Why Did so Many People Make so Many Ex Post Bad Decisions? the Causes of the Foreclosure Crisis

63 Pages Posted: 19 May 2012 Last revised: 4 Jun 2012

See all articles by Christopher L. Foote

Christopher L. Foote

Federal Reserve Bank of Boston

Kristopher Gerardi

Federal Reserve Bank of Atlanta

Paul Willen

Federal Reserve Bank of Boston - Research Department; National Bureau of Economic Research (NBER)

Multiple version iconThere are 2 versions of this paper

Date Written: May 2012

Abstract

We present 12 facts about the mortgage crisis. We argue that the facts refute the popular story that the crisis resulted from finance industry insiders deceiving uninformed mortgage borrowers and investors. Instead, we argue that borrowers and investors made decisions that were rational and logical given their ex post overly optimistic beliefs about house prices. We then show that neither institutional features of the mortgage market nor financial innovations are any more likely to explain those distorted beliefs than they are to explain the Dutch tulip bubble 400 years ago. Economists should acknowledge the limits of our understanding of asset price bubbles and design policies accordingly.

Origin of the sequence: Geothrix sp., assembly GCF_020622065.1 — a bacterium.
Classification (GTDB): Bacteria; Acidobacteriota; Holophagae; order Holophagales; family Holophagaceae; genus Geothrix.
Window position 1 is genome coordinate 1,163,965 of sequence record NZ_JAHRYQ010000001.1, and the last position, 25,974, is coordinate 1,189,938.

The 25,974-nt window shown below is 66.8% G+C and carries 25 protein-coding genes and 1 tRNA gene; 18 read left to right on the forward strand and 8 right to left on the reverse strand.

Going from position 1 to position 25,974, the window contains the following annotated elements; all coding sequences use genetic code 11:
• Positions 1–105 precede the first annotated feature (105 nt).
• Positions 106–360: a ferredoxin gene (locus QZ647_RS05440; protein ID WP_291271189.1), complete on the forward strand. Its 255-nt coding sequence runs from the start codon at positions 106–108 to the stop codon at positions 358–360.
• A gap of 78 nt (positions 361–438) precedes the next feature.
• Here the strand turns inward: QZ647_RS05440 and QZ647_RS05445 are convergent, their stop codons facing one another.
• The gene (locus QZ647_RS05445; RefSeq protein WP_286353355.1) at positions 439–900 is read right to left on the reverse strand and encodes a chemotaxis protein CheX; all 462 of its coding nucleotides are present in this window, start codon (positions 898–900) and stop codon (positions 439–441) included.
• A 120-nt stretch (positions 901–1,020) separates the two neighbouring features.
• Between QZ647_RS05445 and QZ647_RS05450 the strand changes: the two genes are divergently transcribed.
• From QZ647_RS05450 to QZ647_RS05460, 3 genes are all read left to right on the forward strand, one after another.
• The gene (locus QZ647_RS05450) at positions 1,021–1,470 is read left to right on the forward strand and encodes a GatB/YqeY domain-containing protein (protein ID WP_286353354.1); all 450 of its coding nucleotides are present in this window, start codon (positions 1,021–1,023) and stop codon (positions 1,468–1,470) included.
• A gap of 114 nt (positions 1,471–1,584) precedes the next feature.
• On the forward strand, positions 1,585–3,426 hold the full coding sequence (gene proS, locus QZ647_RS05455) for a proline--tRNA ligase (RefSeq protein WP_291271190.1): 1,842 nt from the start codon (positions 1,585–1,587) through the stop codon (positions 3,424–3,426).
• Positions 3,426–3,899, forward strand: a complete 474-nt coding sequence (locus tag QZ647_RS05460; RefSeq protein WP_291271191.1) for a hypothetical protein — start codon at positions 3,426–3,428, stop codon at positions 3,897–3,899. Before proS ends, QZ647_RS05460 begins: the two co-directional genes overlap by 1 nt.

Suggested Citation

Foote, Christopher L. and Gerardi, Kristopher S. and Willen, Paul S., Why Did so Many People Make so Many Ex Post Bad Decisions? the Causes of the Foreclosure Crisis (May 2012). NBER Working Paper No. w18082. Available at SSRN: https://ssrn.com/abstract=2062715

Christopher L. Foote (Contact Author)

Federal Reserve Bank of Boston ( email )

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Kristopher S. Gerardi

Federal Reserve Bank of Atlanta ( email )

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HOME PAGE: http://sites.google.com/site/kristophergerardishomepage/

Paul S. Willen

Federal Reserve Bank of Boston - Research Department ( email )

600 Atlantic Avenue
Boston, MA 02210
United States

National Bureau of Economic Research (NBER)

1050 Massachusetts Avenue
Cambridge, MA 02138
United States

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